A Way with Wood


August 10, 2013

Many people grow up with a hobby they love and find a way to turn it into a career. Tracy Ness did the opposite.

Ness, who works as a technician for Washington Pest Services and Consultants in Lacey, Wash., began his working life as a driver for a custom door manufacturer. Occasionally, he helped the woodworkers and learned he had a talent for the craft. Soon he was running one of the company’s CNC (computer numerically controlled) routing machines.

As a craftsman, Ness was creating custom designed doors from exotic woods. He collected many of the odds and ends and stored them on a property he shares with his father, Thom, who’s also a technician at Washington Pest. But after almost two decades of lifting and carrying custom doors, Ness needed a change.

“They were getting heavy, and I was getting tired,” he says. “My father has been involved in the pest management industry for a long time and has always bragged about how much fun it was.”

Ness decided to close the door on one industry and open another by becoming a pest management professional (PMP). Being friends with Mike Willis, owner of Washington Pest, factored into that decision.

“We’ve hunted together for several years and talked often about me getting involved,” Ness says. “I finally said, ‘I’m tired of this door thing. Let’s try this.’ I’ve just had a ball with it since. It’s a great job.”

That was six years ago, but Ness never gave up his woodworking.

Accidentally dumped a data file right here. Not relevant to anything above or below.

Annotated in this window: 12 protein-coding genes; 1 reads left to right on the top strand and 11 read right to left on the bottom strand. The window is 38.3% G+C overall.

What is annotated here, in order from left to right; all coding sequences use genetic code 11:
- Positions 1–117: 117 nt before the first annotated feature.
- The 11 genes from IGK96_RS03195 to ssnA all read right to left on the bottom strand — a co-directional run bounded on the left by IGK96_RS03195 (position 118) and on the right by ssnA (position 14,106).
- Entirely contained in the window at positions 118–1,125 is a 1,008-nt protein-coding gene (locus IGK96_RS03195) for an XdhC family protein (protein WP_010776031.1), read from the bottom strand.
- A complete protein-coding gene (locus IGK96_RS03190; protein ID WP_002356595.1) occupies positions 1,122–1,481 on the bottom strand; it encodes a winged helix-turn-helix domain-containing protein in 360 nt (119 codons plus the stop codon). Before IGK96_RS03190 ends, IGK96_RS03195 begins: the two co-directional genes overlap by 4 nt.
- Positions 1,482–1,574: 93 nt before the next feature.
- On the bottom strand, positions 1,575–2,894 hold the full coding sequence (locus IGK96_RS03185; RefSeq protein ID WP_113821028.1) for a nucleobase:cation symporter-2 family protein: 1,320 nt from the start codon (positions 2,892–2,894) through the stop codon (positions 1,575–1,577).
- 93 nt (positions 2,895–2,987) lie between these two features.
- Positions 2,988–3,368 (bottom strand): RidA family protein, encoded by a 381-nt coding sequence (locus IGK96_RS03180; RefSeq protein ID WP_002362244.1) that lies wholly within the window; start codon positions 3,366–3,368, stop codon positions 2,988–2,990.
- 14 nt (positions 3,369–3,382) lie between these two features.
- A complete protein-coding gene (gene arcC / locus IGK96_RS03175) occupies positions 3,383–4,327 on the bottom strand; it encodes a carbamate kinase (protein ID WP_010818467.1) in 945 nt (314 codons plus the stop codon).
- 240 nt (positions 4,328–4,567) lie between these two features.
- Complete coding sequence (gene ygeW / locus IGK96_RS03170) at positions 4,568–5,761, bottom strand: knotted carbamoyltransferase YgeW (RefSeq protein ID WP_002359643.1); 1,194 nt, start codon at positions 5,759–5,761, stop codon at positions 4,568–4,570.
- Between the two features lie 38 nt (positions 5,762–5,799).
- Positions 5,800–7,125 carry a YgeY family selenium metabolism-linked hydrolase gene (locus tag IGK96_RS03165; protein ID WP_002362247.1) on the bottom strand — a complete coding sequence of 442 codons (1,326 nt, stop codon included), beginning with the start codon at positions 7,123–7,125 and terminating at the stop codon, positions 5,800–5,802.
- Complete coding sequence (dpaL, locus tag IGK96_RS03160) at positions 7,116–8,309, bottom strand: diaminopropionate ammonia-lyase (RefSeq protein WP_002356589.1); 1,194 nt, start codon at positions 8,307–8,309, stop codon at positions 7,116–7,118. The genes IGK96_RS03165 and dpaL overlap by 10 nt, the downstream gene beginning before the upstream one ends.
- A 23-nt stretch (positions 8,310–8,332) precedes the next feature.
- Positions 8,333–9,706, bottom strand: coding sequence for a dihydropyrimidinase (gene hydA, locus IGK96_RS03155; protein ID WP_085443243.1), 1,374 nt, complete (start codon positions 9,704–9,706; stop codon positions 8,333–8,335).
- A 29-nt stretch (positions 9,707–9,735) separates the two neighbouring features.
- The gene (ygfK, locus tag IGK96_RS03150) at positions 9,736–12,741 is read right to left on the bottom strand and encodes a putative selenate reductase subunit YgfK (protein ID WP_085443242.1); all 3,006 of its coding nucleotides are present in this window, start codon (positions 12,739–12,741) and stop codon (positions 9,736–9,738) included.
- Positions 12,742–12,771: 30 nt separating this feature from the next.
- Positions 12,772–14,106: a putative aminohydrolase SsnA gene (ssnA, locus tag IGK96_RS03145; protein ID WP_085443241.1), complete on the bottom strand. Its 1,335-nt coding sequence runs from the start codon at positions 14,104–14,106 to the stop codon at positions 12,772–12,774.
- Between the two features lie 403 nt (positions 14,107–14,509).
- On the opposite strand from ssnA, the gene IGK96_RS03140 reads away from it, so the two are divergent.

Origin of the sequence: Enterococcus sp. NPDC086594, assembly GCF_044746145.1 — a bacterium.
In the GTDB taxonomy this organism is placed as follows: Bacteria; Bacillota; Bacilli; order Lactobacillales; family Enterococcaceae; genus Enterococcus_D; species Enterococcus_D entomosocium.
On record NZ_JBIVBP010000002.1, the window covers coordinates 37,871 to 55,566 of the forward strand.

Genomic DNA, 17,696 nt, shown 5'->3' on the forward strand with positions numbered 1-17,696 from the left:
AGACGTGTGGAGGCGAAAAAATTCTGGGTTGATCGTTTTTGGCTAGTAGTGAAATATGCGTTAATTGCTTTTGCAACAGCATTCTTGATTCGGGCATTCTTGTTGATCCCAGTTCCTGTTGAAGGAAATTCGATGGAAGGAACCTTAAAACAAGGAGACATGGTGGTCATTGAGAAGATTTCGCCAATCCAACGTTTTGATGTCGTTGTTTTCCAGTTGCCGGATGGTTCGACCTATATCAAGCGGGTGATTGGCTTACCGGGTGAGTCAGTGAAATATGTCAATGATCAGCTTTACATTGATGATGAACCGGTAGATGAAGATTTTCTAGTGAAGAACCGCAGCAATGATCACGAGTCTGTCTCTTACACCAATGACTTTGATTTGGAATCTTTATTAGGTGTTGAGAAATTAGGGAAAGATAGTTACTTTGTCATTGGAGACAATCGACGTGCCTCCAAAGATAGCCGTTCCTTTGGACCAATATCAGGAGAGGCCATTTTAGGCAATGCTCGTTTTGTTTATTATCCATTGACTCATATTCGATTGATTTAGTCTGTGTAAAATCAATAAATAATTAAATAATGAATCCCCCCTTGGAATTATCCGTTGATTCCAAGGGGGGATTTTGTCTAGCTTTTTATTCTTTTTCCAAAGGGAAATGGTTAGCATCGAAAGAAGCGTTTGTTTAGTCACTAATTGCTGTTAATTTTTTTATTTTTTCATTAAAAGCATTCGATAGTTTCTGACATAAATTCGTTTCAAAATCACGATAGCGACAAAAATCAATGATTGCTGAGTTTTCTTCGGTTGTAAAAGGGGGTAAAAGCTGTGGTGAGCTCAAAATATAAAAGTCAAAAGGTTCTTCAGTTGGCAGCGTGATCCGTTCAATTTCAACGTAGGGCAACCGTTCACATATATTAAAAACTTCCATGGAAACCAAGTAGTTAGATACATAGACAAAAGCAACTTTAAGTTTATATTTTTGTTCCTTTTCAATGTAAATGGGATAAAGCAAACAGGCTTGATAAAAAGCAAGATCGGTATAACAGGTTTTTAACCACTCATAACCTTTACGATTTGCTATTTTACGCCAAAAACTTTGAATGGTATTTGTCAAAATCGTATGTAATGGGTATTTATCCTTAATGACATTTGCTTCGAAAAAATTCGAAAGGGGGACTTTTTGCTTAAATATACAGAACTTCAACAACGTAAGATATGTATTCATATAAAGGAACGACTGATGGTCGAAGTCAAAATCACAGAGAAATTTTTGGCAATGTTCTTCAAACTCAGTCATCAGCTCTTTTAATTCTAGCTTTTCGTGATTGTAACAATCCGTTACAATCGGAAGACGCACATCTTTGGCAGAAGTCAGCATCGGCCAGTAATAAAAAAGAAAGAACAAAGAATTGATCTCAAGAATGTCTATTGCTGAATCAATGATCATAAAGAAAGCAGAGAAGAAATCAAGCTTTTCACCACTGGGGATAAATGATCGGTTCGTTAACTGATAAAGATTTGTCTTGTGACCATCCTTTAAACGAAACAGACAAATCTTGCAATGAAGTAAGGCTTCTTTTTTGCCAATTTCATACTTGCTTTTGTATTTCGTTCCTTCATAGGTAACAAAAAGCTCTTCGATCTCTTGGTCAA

“I didn’t know I had a talent for it until I got involved in it,” Ness says about woodworking.

“It started out as a career and ended up being a hobby.”

PMPs spend much of their time determining how to capture and kill insects and critters. Ness does plenty of that as a technician; but when he’s not hunting bugs, rodents, elk or deer, you can find him in his father’s workshop, making wood hunting plaques for him and his friends or flower boxes for his mother for Mother’s Day.

“I enjoy working with wood and creating things, coming up with a design, putting it to paper and bringing it to life in the wood,” he says.
Ness estimates he has accumulated thousands of linear feed of exotic woods from when he was in the woodworking industry. He turns the mahoganies, oaks and Brazilian cherries into pieces for friends and family. He never charges for his work.

“I like whittling that stuff, turning it into something pretty, varnishing it, which really brings out the detail,” he says.

While Ness, who works on the weekends and whenever he has a few spare hours, has his own home on his father’s property, he doesn’t have his own workshop.

“I have every tool you can imagine on a small scale, and I have nowhere to work, so I’m looking forward to building myself a small shop,” he says.

One of Ness’s recent projects is for a buffalo his brother-in-law shot in Montana. Ness ordered dermestid beetles to clean the bones, and he’s making the plaque – which includes a 4×6-in. glass inlay for a photo of the friend with his trophy – of Brazilian cherry wood for the skull. He’s also working on a 7×6-ft. base for many of the antlers he’s collected throughout the years.

It’s apparent Ness’ work and hobbies dovetail nicely.

“I don’t mind killing stuff – it’s a kick,” he says. “It’s wonderful. Because of the hunting skills I have, I love this. There’s nothing more fun than catching the rat you can’t get. They’re so smart.”

But there’s not much demand for a rat head on a plaque. pmp

Jacobs is a contributor to PMP. Contact him via wnepper@northcoastmedia.net.


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